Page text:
2. If the merchant is not 3DS enabled, to reduce the fraud losses and operational cost

What to look for in a 3rd party solution while evaluating the workflows?

The idea behind leveraging a 3rd party solution is to ensure reduction in liability such as fraud losses and operational losses. Merchants should look for the following characteristics in a solution:

Device and digital identity related attributes: Whether applied by the merchant directly as part of their own risk assessment, or through 3DS as part of the card issuer risk assessment, device and digital identity analysis could provide whole new set of data of components.

Decision: Merchants should use deep and rich information to make that risk assessment – whether that is all the information the merchant has (including data such as delivery address, webpage activity etc.), or the extended amount of data shared with the card issuer through 3DS. For additional insights, the merchants can go one more level up and leverage data from their peers by leveraging existing consortiums.

When it comes to decision making, speed and accuracy are most relevant. Leveraging more data as mentioned above can bring accuracy. To ensure speed merchants can use machine learning models, passive authentication capabilities like behavioral biometrics and flagship models.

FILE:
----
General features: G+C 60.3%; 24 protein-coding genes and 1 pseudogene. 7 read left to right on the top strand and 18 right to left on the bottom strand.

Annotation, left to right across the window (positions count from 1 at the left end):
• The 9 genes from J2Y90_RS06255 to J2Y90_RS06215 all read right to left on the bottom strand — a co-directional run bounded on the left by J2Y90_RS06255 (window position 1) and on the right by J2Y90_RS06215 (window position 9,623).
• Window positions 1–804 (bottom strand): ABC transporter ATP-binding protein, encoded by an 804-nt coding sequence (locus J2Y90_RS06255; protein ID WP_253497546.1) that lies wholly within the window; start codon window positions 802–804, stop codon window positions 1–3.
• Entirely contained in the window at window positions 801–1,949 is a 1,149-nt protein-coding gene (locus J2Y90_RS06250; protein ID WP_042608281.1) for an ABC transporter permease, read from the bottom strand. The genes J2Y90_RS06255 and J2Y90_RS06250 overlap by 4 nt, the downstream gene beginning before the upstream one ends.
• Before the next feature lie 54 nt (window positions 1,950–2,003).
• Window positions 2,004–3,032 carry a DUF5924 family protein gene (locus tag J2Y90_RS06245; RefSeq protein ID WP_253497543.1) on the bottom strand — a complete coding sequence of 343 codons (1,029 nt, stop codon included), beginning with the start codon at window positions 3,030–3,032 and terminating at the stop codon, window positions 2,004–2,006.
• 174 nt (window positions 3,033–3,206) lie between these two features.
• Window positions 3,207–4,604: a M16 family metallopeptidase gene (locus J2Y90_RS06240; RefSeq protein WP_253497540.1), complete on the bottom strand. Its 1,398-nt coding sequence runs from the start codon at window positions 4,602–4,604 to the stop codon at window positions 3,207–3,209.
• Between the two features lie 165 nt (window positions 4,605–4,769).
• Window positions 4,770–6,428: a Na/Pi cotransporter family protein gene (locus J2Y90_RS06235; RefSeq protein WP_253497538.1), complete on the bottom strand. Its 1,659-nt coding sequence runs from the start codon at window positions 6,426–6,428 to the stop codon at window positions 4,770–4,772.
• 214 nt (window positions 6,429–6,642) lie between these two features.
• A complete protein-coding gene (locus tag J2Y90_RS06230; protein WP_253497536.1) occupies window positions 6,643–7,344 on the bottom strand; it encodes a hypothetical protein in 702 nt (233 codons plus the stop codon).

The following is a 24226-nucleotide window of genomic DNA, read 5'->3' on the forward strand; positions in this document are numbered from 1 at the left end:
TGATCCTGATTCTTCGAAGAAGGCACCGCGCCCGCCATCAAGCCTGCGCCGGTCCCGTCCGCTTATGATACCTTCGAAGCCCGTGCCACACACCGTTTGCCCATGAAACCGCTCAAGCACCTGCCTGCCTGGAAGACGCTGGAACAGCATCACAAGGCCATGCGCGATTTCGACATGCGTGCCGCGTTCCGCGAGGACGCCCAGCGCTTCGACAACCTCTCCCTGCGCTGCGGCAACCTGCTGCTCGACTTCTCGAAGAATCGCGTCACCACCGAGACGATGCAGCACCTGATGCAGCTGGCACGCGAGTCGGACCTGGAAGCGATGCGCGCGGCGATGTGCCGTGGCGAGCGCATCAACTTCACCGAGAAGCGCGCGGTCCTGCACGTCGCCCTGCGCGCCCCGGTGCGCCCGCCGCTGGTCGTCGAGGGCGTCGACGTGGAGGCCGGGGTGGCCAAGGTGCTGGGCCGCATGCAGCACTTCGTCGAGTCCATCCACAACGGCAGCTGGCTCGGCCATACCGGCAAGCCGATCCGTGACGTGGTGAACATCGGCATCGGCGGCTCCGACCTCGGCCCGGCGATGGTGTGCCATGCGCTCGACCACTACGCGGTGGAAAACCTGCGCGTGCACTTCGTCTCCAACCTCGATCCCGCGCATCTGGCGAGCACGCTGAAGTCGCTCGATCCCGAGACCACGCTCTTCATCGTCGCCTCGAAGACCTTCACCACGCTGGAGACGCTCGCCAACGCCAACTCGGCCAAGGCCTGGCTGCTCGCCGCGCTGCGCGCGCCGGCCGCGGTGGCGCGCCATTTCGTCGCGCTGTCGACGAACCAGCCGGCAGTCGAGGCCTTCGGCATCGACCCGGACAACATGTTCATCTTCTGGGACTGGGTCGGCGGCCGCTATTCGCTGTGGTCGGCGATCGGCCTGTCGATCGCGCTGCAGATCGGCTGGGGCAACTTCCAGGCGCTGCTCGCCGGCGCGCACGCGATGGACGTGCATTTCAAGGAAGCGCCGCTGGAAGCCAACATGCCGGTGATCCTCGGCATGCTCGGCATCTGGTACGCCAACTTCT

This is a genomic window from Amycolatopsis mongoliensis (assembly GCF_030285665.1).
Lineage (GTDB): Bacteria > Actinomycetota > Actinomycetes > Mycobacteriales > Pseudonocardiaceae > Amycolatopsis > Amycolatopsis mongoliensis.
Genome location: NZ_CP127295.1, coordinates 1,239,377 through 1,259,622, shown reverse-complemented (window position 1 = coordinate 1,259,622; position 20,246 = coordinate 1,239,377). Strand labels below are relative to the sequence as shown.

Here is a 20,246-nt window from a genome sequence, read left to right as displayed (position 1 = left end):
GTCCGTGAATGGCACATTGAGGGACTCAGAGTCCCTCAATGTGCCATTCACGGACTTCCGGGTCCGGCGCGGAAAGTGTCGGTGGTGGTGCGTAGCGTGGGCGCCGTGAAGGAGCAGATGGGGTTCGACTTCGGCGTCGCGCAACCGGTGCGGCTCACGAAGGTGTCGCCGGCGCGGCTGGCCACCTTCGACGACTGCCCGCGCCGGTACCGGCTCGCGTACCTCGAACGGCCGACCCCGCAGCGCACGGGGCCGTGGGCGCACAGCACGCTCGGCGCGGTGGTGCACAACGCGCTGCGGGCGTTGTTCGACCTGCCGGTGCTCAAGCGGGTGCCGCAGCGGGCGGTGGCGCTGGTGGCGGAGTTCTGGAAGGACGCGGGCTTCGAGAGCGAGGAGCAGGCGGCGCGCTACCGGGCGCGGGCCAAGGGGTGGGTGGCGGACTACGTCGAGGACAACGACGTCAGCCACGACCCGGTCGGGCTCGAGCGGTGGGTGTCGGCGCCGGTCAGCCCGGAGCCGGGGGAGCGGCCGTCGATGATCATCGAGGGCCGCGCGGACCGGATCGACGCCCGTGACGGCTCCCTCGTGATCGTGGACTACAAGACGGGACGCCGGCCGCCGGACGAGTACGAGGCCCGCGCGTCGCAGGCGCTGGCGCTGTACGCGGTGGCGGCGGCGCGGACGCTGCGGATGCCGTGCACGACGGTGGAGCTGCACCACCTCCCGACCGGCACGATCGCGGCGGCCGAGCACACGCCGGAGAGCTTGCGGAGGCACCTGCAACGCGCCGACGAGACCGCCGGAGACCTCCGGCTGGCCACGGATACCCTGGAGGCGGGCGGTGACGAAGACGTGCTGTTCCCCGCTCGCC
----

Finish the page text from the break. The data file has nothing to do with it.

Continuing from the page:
Ease of deployment: The capability to deploy multiple types of customer journeys based on risk score can create an additional layer of fraud protection. This will also ensure routing the customer down an appropriate path based on this outcome and enabling merchants and or card issuers to strike an effective balance between fraud and friction.

To summarize, risk-based workflows can add value to both a 3DS and non 3DS based authentication. For 3DS authentication, a risk-based approach will help merchants build trust with credit and debit card issuers. If the issuer trusts the workflows implemented by the merchant, they will be less conservative and accept more transactions. For non 3DS based authentications, risk-based workflows become even more important because this can help merchants maximize protection and conversion.